Quebec, Quebec Charter of Human Rights and Freedoms, Quebec Court of Appeal, Quebec Human Rights Tribunal, Rulings
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Blind man wins discrimination case

A now-defunct Montreal nightclub was ordered to pay $2,500 in moral damages to a blind man for refusing to grant him and his guide dog access to the dance floor, following a ruling by the Quebec Court of Appeal that raises the bar for business to accommodate disabled people.

In a majority decision that demonstrates yet again the appeal court’s penchant to overturn rulings by the Quebec Human Rights Tribunal, the appellate court held that Simon Beauregard was a victim of discrimination because the nightclub did not take reasonable efforts to accommodate him.

“The principles that emerges from this ruling is that it will take extremely serious reasons to refuse to accommodate someone so in one sense one can rejoice but what preoccupies me is that the Quebec Human Rights Tribunal does not appear to benefit from a minimal amount of deference by the appeal court,” remarked Christian Brunelle, a law professor specializing in human rights at the Université Laval. “The appeal court does not shy away from overturning the Tribunal’s rulings, sometimes even over the appreciation of evidence. That’s what it seems to have done here.”

The ruling, which marks the first time the Quebec appeal court ruled on access to public spaces for service dogs for disabled persons, imposes a “heavy burden” on business that adopt a discriminatory policy to prove that it was based on a bona fide and reasonable justification, said Marc Benoit, an employment lawyer with Loranger Marcoux in Montreal. “Can you imagine the burden that it places on service providers who have to make a decision on the spot,” asked rhetorically Benoit. “The bar is higher than it was.”

On May 2009, Beauregard went to the Radio Lounge Bar with his guide dog and a friend, and was told by the manager that he had to leave the animal in the coat-check area. The bar’s staff were concerned about the presence of the service dog in the middle some 500 partygoers, and feared that it could lead to falls, pushing and shoving, and even fights, even though Beauregard insisted he had never had a problem in other establishments. The owner of the bar, Ahmed Ziad, stepped in and offered Beauregard and his service dog access to a V.I.P. lounge, located away from the dance floor. A month later, Beauregard lodged a complaint with the Quebec Human Rights Commission alleging that he was a victim of discrimination, based on his handicap and the means he used to “palliate” his handicap, infringing articles 10 and 15 of the Quebec Charter of Human Rights and Freedoms.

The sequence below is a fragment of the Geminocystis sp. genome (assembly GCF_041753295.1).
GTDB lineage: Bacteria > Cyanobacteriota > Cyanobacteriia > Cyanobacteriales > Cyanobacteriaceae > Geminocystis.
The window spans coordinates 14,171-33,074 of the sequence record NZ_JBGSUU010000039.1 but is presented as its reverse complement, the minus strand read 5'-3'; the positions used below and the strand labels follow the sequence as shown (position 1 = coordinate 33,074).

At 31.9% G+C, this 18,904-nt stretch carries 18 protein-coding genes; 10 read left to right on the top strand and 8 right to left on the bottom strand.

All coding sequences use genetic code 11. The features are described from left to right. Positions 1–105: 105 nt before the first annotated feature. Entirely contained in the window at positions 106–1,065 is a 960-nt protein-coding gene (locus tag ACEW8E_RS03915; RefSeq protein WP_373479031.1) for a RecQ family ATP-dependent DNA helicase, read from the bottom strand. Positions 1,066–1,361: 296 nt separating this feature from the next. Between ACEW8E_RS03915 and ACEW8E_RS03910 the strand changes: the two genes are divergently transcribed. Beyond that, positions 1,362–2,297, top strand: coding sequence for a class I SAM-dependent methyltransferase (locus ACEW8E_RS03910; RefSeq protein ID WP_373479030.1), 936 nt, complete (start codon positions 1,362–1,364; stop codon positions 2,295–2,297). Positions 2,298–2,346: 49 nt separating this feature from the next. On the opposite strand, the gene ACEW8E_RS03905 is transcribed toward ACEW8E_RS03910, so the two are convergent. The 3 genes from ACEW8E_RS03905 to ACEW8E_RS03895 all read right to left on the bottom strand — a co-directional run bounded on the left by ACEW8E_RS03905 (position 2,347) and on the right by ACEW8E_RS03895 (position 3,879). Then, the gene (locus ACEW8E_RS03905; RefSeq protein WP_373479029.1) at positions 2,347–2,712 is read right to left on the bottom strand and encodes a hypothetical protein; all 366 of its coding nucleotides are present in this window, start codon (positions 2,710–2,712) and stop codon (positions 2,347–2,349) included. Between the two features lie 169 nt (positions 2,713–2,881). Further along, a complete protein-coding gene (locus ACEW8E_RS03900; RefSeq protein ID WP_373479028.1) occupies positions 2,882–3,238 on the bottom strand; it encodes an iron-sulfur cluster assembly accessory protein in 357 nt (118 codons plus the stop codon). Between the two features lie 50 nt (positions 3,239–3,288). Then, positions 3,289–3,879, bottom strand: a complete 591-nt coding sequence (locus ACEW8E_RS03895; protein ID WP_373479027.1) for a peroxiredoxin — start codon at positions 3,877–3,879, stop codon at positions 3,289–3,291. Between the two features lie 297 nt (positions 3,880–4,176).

On February 2013, 18 months after the Commission took legal action before the Quebec Human Rights Tribunal, the Tribunal cleared the bar owner of any wrongdoing. The Tribunal held that while preventing Beauregard and his service dog to gain access to the dance floor was discriminatory, it found that the refusal was based on “a real and reasonable” concern for security. The “mere presence” of the dog on the dance floor where there were several hundred patrons, “many of who were probably drunk,” created a high risk for falls, said the Tribunal.

The appeal court, heeding guidance issued by the Supreme Court of Canada in the Grismer case [British Columbia (Superintendent of Motor Vehicles) v. British Columbia (Council of Human Rights), [1999] 3 S.C.R. 868] and the Meiorin case [British Columbia (Public Service Employee Relations Commission) v. BCGSEU, [1999] 3 SCR 3, 1999] overturned the Tribunal’s ruling. In Meiorin, the SCC developed a new test for all types of discrimination that broadened the notion of the duty to accommodate. Once a plaintiff establishes a prime facie case of discrimination, the onus lies with the defendant to prove on a balance of probabilities that the policy or standard has a bona fide and reasonable justification. In order to establish this justification, the defendant must prove that that it adopted the policy or standard for a purpose or goal rationally connected to the function being performed, that it was adopted in good faith, and that the policy or standard is reasonably necessarily without incurring undue hardship. A serious risk or excessive cost may be considered as undue hardship.